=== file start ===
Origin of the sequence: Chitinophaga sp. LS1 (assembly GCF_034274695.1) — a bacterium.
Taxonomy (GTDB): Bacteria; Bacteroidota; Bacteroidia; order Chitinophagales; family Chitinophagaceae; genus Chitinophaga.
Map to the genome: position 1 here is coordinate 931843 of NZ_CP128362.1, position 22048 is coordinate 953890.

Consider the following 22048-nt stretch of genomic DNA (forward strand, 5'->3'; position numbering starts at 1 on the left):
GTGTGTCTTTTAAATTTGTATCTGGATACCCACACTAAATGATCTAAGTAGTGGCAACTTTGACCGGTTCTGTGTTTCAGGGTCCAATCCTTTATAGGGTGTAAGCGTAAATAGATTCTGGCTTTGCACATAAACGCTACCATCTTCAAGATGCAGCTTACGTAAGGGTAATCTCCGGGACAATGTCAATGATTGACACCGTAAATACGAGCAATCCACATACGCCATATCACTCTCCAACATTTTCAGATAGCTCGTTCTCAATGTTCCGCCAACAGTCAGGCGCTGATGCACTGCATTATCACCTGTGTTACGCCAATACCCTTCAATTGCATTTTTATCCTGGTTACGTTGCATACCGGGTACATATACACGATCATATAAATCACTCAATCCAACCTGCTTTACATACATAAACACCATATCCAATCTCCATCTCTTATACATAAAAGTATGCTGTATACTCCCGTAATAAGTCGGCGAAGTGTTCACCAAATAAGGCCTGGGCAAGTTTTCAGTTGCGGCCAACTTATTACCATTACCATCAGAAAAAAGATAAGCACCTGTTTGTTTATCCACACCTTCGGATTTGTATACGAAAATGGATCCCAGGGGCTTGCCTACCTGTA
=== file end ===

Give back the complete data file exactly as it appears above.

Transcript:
Origin of the sequence: Chitinophaga sp. LS1 (assembly GCF_034274695.1) — a bacterium.
Taxonomy (GTDB): Bacteria; Bacteroidota; Bacteroidia; order Chitinophagales; family Chitinophagaceae; genus Chitinophaga.
Map to the genome: position 1 here is coordinate 931843 of NZ_CP128362.1, position 22048 is coordinate 953890.

Consider the following 22048-nt stretch of genomic DNA (forward strand, 5'->3'; position numbering starts at 1 on the left):
GTGTGTCTTTTAAATTTGTATCTGGATACCCACACTAAATGATCTAAGTAGTGGCAACTTTGACCGGTTCTGTGTTTCAGGGTCCAATCCTTTATAGGGTGTAAGCGTAAATAGATTCTGGCTTTGCACATAAACGCTACCATCTTCAAGATGCAGCTTACGTAAGGGTAATCTCCGGGACAATGTCAATGATTGACACCGTAAATACGAGCAATCCACATACGCCATATCACTCTCCAACATTTTCAGATAGCTCGTTCTCAATGTTCCGCCAACAGTCAGGCGCTGATGCACTGCATTATCACCTGTGTTACGCCAATACCCTTCAATTGCATTTTTATCCTGGTTACGTTGCATACCGGGTACATATACACGATCATATAAATCACTCAATCCAACCTGCTTTACATACATAAACACCATATCCAATCTCCATCTCTTATACATAAAAGTATGCTGTATACTCCCGTAATAAGTCGGCGAAGTGTTCACCAAATAAGGCCTGGGCAAGTTTTCAGTTGCGGCCAACTTATTACCATTACCATCAGAAAAAAGATAAGCACCTGTTTGTTTATCCACACCTTCGGATTTGTATACGAAAATGGATCCCAGGGGCTTGCCTACCTGTA